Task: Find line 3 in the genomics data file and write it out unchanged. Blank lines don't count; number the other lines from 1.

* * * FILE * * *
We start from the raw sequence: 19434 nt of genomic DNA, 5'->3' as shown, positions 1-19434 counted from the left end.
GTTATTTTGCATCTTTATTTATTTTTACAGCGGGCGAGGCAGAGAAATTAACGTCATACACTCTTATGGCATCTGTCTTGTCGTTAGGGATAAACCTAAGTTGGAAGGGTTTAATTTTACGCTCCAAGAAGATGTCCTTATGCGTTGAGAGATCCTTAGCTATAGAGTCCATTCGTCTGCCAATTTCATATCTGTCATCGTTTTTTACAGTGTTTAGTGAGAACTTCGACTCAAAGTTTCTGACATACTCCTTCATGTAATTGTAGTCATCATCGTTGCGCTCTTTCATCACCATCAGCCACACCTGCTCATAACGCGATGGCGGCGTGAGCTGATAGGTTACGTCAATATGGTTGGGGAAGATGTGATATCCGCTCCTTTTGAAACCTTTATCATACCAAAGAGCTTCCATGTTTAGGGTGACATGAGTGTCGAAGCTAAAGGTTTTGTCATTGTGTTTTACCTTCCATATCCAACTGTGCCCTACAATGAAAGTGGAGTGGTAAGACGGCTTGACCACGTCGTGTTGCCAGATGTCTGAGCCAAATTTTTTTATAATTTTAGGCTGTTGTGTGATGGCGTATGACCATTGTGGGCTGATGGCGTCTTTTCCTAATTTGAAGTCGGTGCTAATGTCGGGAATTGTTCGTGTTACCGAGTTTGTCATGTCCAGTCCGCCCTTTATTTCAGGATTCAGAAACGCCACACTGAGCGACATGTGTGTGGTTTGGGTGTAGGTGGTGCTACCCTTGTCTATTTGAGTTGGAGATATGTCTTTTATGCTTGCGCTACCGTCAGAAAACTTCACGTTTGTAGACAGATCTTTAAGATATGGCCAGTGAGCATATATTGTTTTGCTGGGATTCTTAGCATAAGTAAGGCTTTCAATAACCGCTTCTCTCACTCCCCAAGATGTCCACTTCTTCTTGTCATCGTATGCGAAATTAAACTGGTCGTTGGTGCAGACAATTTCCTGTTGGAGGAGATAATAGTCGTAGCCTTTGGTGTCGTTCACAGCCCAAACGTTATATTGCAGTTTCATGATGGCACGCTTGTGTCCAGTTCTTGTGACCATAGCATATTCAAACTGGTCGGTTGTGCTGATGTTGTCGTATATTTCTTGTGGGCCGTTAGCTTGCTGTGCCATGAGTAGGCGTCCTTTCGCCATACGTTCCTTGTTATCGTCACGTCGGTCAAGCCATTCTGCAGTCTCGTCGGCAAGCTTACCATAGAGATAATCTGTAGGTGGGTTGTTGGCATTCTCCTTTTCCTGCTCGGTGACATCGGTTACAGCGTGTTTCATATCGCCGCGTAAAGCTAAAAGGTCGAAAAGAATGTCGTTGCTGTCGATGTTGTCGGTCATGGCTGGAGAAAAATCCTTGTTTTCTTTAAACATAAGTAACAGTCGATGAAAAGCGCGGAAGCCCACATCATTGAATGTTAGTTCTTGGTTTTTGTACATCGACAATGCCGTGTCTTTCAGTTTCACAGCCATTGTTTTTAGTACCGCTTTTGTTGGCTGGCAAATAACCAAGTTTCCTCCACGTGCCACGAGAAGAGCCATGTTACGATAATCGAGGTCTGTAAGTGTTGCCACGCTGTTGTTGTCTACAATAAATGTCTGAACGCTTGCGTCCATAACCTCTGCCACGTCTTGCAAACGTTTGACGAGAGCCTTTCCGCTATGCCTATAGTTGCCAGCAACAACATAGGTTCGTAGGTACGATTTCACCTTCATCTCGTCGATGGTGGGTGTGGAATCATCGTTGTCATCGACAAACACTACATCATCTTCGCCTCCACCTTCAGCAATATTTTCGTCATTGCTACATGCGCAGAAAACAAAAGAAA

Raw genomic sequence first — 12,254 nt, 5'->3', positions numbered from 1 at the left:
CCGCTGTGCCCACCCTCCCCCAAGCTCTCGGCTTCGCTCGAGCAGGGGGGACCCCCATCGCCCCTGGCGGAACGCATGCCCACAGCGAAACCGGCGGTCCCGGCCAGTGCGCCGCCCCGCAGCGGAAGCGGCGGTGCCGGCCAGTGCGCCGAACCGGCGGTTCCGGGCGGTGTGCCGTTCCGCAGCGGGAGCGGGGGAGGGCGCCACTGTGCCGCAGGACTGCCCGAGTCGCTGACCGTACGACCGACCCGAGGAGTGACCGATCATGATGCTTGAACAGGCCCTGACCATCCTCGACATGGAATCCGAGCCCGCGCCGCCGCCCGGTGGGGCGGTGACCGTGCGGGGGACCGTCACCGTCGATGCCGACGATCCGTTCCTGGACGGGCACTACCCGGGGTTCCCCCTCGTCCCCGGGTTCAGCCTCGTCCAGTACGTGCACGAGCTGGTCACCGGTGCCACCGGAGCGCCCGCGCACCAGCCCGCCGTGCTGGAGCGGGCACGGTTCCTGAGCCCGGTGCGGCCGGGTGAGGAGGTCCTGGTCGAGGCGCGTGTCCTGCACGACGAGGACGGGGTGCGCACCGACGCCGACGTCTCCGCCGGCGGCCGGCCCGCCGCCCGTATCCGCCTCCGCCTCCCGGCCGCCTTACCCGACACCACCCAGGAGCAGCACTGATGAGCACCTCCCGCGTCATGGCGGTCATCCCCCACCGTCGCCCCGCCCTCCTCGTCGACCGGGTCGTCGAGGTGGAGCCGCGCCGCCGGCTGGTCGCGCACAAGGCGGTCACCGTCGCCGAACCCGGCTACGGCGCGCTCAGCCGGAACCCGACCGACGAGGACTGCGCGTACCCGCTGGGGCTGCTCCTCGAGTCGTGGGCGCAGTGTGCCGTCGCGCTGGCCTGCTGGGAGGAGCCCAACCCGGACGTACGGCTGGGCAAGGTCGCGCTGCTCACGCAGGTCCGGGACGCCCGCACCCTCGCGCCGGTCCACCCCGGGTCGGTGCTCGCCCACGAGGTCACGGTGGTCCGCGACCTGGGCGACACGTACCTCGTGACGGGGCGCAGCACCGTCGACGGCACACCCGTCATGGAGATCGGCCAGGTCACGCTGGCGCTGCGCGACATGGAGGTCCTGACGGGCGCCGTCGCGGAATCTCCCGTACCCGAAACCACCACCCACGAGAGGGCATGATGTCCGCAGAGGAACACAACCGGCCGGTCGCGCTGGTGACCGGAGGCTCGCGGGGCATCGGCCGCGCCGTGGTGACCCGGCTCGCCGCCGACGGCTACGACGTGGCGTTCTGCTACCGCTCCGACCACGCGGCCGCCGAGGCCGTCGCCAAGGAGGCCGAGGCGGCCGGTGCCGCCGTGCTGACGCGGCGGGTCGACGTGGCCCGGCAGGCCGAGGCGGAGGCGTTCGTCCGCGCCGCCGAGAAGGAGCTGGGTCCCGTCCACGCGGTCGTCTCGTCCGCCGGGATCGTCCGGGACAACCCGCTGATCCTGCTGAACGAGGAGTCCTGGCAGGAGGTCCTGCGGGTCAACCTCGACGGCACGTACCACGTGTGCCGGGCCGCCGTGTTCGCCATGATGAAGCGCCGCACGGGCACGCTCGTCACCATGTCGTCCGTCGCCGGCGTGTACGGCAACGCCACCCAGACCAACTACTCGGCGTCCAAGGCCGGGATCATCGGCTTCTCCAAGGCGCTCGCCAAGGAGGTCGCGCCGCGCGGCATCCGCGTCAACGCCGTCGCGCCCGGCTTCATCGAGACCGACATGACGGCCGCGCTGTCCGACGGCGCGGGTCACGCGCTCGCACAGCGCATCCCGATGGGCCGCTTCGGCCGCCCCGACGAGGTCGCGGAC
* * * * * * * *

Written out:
Raw genomic sequence first — 12,254 nt, 5'->3', positions numbered from 1 at the left: